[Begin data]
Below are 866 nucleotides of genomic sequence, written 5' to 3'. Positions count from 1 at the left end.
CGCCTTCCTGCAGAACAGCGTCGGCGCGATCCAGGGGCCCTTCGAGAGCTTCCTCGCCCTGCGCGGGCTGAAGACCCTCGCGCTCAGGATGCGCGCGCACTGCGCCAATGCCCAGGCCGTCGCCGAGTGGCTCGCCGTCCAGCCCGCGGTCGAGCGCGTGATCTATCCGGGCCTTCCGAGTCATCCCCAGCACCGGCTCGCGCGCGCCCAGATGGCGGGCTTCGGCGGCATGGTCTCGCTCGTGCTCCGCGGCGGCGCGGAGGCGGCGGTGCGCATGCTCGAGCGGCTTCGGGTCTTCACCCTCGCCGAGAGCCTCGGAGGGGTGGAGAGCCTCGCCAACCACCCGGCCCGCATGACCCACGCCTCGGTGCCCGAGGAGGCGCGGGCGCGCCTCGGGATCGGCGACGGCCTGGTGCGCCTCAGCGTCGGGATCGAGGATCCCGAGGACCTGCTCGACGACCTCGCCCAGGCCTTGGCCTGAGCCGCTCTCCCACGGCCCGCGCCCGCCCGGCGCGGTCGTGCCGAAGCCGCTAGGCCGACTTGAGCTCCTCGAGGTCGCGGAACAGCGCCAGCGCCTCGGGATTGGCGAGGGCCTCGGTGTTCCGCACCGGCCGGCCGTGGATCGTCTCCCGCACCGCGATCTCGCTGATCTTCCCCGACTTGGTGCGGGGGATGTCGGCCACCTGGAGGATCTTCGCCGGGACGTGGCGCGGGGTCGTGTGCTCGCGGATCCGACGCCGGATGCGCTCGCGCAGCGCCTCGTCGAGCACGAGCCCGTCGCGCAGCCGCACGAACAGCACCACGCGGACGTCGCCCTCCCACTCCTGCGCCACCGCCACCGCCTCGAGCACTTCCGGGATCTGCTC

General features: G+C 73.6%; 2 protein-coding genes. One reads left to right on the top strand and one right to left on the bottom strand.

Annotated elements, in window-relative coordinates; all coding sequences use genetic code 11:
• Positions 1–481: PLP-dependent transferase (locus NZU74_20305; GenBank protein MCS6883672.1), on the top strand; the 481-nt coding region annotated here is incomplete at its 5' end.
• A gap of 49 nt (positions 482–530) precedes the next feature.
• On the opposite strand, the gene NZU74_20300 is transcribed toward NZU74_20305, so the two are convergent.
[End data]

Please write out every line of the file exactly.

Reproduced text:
Below are 866 nucleotides of genomic sequence, written 5' to 3'. Positions count from 1 at the left end.
CGCCTTCCTGCAGAACAGCGTCGGCGCGATCCAGGGGCCCTTCGAGAGCTTCCTCGCCCTGCGCGGGCTGAAGACCCTCGCGCTCAGGATGCGCGCGCACTGCGCCAATGCCCAGGCCGTCGCCGAGTGGCTCGCCGTCCAGCCCGCGGTCGAGCGCGTGATCTATCCGGGCCTTCCGAGTCATCCCCAGCACCGGCTCGCGCGCGCCCAGATGGCGGGCTTCGGCGGCATGGTCTCGCTCGTGCTCCGCGGCGGCGCGGAGGCGGCGGTGCGCATGCTCGAGCGGCTTCGGGTCTTCACCCTCGCCGAGAGCCTCGGAGGGGTGGAGAGCCTCGCCAACCACCCGGCCCGCATGACCCACGCCTCGGTGCCCGAGGAGGCGCGGGCGCGCCTCGGGATCGGCGACGGCCTGGTGCGCCTCAGCGTCGGGATCGAGGATCCCGAGGACCTGCTCGACGACCTCGCCCAGGCCTTGGCCTGAGCCGCTCTCCCACGGCCCGCGCCCGCCCGGCGCGGTCGTGCCGAAGCCGCTAGGCCGACTTGAGCTCCTCGAGGTCGCGGAACAGCGCCAGCGCCTCGGGATTGGCGAGGGCCTCGGTGTTCCGCACCGGCCGGCCGTGGATCGTCTCCCGCACCGCGATCTCGCTGATCTTCCCCGACTTGGTGCGGGGGATGTCGGCCACCTGGAGGATCTTCGCCGGGACGTGGCGCGGGGTCGTGTGCTCGCGGATCCGACGCCGGATGCGCTCGCGCAGCGCCTCGTCGAGCACGAGCCCGTCGCGCAGCCGCACGAACAGCACCACGCGGACGTCGCCCTCCCACTCCTGCGCCACCGCCACCGCCTCGAGCACTTCCGGGATCTGCTC

General features: G+C 73.6%; 2 protein-coding genes. One reads left to right on the top strand and one right to left on the bottom strand.

Annotated elements, in window-relative coordinates; all coding sequences use genetic code 11:
• Positions 1–481: PLP-dependent transferase (locus NZU74_20305; GenBank protein MCS6883672.1), on the top strand; the 481-nt coding region annotated here is incomplete at its 5' end.
• A gap of 49 nt (positions 482–530) precedes the next feature.
• On the opposite strand, the gene NZU74_20300 is transcribed toward NZU74_20305, so the two are convergent.